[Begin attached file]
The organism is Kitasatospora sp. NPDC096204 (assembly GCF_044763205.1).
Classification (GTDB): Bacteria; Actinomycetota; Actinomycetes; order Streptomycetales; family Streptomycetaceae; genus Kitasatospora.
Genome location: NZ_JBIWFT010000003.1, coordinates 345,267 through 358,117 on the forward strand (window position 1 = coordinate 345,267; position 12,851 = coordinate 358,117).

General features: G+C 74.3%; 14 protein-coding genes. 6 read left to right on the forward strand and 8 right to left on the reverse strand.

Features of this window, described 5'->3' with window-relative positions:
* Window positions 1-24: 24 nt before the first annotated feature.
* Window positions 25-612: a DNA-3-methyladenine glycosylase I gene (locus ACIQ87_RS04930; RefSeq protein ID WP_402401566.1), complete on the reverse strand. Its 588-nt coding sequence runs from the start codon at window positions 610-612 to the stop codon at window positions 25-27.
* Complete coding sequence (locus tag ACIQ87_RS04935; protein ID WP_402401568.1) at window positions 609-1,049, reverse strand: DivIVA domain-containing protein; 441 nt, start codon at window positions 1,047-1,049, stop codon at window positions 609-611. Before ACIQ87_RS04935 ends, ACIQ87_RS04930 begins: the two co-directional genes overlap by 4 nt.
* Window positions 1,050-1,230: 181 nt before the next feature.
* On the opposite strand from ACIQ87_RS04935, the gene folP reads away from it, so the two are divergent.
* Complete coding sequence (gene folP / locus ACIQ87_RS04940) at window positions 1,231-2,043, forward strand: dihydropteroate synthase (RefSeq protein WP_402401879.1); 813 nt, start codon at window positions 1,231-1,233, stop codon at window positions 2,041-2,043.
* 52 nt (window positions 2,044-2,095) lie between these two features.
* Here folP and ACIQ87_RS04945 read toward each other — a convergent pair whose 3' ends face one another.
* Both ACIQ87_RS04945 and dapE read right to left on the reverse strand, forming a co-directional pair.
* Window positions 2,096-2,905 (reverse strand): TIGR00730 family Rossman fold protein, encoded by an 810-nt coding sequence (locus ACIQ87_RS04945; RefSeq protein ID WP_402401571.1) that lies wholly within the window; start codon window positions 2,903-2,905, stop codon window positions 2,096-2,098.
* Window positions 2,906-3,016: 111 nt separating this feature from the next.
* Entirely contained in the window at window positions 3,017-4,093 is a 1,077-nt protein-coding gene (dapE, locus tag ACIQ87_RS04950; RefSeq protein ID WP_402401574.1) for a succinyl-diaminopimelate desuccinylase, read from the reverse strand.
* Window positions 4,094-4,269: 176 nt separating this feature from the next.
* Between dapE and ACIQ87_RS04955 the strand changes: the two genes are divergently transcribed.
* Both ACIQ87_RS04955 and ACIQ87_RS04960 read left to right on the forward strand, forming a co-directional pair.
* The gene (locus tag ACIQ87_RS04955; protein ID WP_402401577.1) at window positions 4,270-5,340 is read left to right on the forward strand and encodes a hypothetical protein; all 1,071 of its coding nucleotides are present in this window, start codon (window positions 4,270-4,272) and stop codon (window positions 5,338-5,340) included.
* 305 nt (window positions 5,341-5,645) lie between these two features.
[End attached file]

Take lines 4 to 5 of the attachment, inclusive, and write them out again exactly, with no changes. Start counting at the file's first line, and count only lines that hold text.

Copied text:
General features: G+C 74.3%; 14 protein-coding genes. 6 read left to right on the forward strand and 8 right to left on the reverse strand.

Features of this window, described 5'->3' with window-relative positions: